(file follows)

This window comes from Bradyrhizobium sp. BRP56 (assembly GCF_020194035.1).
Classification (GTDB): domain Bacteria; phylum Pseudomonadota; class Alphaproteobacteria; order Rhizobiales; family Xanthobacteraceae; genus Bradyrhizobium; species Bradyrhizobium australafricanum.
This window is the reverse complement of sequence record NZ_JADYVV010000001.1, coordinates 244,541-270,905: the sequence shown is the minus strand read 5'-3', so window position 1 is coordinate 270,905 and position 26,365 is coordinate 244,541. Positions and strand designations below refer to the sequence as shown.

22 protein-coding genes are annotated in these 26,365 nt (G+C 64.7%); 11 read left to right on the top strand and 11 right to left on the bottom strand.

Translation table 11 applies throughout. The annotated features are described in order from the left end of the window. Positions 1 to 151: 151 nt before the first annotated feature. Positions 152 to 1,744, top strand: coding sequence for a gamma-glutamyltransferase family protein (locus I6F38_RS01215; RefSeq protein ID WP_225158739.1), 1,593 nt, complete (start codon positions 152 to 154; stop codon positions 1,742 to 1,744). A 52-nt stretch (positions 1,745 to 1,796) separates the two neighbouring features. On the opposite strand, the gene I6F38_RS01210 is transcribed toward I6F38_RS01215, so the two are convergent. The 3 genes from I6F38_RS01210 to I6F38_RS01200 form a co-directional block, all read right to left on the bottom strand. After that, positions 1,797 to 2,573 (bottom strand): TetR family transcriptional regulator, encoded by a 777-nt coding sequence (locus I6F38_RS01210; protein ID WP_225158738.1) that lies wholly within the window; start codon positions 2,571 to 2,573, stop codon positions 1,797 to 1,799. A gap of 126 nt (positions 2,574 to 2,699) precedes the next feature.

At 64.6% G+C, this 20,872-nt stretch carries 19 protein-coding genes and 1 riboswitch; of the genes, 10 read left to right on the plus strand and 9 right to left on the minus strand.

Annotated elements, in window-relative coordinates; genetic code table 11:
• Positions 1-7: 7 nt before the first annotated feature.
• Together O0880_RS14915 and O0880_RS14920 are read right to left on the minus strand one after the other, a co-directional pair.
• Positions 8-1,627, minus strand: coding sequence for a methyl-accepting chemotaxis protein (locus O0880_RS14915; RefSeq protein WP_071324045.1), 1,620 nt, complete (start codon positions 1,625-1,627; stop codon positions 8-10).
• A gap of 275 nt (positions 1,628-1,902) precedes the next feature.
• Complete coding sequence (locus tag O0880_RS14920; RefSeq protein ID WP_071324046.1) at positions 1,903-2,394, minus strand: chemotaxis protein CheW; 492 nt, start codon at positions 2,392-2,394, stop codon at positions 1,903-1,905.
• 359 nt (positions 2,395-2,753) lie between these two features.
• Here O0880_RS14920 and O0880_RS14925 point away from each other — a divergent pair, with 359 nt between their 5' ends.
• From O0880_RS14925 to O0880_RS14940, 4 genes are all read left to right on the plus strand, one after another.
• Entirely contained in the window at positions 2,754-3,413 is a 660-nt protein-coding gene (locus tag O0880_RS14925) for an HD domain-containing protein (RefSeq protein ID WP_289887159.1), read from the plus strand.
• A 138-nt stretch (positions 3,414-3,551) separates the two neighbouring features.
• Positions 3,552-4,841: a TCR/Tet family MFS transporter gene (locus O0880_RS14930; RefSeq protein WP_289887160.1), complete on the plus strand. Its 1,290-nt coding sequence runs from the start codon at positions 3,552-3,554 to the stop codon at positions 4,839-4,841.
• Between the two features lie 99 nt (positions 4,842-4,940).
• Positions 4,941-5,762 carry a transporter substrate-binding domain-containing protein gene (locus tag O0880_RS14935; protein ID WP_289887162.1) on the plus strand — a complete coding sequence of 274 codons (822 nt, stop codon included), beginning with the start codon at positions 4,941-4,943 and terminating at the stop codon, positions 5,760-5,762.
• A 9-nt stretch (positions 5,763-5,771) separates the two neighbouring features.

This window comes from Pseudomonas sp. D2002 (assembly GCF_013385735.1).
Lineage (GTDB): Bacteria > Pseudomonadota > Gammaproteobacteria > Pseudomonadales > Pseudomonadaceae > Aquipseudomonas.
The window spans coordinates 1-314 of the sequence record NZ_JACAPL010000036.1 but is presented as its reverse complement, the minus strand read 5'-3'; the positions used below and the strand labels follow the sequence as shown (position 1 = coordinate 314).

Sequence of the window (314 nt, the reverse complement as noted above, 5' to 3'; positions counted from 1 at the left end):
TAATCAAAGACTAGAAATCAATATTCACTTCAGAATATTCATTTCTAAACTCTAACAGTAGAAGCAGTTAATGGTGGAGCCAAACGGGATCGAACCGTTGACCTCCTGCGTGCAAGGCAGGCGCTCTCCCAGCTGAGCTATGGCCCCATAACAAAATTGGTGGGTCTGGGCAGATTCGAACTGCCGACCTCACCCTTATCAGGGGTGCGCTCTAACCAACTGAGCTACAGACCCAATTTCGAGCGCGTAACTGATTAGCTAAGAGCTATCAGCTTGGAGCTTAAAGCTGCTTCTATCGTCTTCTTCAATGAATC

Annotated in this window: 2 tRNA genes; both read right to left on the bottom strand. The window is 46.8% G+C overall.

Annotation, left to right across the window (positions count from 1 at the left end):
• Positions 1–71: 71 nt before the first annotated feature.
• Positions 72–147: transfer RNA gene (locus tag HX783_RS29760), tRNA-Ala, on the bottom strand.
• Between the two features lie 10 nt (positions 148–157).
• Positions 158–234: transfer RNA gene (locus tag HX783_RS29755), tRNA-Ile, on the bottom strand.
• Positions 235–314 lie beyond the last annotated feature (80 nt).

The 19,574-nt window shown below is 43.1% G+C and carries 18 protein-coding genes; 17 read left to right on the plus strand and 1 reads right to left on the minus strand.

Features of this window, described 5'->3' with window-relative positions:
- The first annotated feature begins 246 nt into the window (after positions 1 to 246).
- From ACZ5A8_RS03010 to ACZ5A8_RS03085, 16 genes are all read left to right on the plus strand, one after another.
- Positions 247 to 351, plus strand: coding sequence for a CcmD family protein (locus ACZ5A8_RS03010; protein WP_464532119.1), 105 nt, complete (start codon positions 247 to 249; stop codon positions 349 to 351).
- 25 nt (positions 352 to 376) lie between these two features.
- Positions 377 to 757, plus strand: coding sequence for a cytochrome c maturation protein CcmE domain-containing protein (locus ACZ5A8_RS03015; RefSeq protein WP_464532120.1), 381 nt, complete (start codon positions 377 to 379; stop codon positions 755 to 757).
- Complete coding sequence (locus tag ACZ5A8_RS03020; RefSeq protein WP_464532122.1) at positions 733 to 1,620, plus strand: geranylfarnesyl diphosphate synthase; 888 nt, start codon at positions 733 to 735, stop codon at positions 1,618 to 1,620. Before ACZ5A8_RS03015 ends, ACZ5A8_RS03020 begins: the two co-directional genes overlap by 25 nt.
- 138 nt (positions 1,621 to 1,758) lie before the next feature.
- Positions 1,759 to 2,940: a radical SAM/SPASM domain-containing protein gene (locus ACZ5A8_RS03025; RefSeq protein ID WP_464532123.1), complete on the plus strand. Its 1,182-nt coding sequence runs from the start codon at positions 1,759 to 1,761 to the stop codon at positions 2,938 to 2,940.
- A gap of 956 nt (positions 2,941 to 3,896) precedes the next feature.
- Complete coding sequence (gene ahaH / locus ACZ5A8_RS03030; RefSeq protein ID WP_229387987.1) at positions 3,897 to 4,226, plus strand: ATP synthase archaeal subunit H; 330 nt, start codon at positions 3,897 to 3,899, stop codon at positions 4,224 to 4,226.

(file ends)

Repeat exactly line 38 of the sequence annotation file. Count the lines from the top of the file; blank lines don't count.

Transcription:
- Positions 247 to 351, plus strand: coding sequence for a CcmD family protein (locus ACZ5A8_RS03010; protein WP_464532119.1), 105 nt, complete (start codon positions 247 to 249; stop codon positions 349 to 351).